FDA Head Backs White House Expectation of 20M Americans Being Vaccinated This Year

The head of the Food and Drug Administration (FDA) on Friday supported the White House's expectation that 20 million Americans could be vaccinated for the novel coronavirus by the end of this year.

During an interview with Reuters, FDA Commissioner Stephen Hahn was asked if it was realistic for the White House to say that 20 million people will receive a COVID-19 vaccine before the end of 2020.

"So, I think given what we know about supplies, it is realistic," Hahn said. "It'll very much depend upon the vaccination campaign and the final decision of the CDC [Centers for Disease Control and Prevention] and the Department of Health and Human Services about allocation."

The question posed to Hahn stems from an expected vaccination plan laid out by the White House in November.

In his first public appearance since losing the presidential election, President Donald Trump spoke about the COVID-19 vaccine and said: "Millions of doses will soon be going out the door."

Moncef Slaoui, chief scientific adviser for the Trump administration's Operation Warp Speed program, detailed the vaccination plan during the November press conference. "We plan to have enough vaccine doses available for use in the U.S. population to immunize about 20 million individuals in the month of December," he said, "and another 25 to 30 million per month on an ongoing basis from there on."

Hahn's comments come as two COVID-19 vaccines are currently awaiting emergency use authorization from the FDA following promising results from the vaccines' human trials.

Stephen Hahn
Dr.Stephen Hahn, Commissioner Of Food And Drugs, United States Food and Drug Administration testifies during a US Senate Senate Health, Education, Labor, and Pensions Committee hearing to examine covid-19, focusing on an update on the federal response in Washington, DC, on September 23, 2020. Alex Edelman/Getty

One vaccine developed by Moderna applied for emergency use authorization from the FDA on November 30. If that is approved, Americans could being receiving the vaccine by December 21. Earlier in November, Moderna announced the results from its human trials, which showed it being roughly 94.5 percent effective in combatting the virus.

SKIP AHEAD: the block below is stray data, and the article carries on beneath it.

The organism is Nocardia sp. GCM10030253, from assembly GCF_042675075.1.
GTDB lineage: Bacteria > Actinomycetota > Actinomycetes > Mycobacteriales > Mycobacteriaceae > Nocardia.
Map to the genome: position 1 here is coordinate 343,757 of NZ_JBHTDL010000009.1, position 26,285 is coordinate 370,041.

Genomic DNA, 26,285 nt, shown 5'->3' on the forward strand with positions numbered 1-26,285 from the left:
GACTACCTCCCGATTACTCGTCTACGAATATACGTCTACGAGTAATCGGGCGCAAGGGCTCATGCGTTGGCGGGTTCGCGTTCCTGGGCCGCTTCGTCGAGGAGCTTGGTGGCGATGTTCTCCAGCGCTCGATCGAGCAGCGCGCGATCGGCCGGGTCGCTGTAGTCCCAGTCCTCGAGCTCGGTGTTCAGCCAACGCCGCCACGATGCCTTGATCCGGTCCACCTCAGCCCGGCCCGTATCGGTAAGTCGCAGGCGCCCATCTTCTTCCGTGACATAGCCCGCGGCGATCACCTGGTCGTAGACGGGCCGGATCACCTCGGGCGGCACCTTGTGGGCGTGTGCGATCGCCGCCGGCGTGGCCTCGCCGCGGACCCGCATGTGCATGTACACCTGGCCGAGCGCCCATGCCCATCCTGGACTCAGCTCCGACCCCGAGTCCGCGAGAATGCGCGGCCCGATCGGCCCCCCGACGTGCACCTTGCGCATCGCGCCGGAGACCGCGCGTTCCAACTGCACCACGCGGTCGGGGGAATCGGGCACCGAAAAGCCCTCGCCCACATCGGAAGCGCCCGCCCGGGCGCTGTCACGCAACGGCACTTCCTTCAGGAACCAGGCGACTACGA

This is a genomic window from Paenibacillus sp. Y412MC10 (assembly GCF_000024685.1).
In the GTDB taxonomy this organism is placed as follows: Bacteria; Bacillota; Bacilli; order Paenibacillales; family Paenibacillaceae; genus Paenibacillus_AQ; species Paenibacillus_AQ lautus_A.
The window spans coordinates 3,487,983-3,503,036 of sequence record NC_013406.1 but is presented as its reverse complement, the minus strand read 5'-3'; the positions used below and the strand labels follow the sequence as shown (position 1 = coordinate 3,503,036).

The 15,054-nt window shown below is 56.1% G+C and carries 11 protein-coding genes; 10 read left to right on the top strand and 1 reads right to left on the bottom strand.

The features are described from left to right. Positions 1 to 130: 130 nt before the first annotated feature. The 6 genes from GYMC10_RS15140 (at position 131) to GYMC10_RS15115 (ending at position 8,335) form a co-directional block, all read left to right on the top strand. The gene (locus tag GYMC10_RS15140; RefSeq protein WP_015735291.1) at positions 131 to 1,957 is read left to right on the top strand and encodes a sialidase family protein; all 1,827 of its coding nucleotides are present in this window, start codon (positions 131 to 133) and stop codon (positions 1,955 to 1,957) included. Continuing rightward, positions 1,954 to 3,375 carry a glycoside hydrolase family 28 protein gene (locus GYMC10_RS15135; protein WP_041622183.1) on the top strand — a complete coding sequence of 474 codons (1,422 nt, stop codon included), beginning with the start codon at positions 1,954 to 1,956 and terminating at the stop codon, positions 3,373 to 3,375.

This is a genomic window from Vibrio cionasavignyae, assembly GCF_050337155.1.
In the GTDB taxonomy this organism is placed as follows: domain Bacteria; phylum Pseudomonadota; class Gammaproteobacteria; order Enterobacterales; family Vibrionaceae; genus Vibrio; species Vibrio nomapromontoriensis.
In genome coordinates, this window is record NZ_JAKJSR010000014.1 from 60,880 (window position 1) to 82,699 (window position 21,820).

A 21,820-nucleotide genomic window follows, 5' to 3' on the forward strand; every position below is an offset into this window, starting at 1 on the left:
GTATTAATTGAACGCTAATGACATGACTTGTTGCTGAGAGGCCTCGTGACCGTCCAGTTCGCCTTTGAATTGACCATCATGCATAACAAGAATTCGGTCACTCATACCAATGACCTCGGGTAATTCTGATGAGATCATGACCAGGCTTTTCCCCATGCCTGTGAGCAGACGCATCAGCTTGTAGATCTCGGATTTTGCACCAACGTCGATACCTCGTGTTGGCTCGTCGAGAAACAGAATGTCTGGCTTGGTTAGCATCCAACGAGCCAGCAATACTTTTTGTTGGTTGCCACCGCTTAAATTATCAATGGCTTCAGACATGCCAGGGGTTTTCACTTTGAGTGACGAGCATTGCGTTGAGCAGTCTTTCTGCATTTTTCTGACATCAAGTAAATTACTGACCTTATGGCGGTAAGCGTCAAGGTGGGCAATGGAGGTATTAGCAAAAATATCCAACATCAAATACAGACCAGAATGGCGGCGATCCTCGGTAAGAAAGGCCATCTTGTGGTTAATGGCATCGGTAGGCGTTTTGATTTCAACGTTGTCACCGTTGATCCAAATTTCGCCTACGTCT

Similarly, another vaccine developed by Pfizer and German biotech company BioNTech, submitted its emergency use application on November 20, after preliminary findings showed it having a 90 percent efficacy rate. On Wednesday, the Pfizer vaccine received emergency use approval from the Medicines & Healthcare Products Regulatory Agency (MHRA) in the U.K.

During his interview with Reuters, Hahn was also asked if he felt pressure from the White House and Trump to speed up the process of approve a vaccine for the general population.

"I'm feeling pressure from the urgency of the situation and the thought that we have a significant pandemic in this country," Hahn responded. "That's where the pressure is coming from and I totally understand, including from the president, from the administration, from Capitol Hill, from the American public, the need for us to move expeditiously."

According to data from Johns Hopkins University, there are currently more than 14 million confirmed cases of the novel virus in the U.S., as well as at least 276,513 deaths.

Newsweek was directed to the comments Hahn made during the interview after reaching out to the FDA.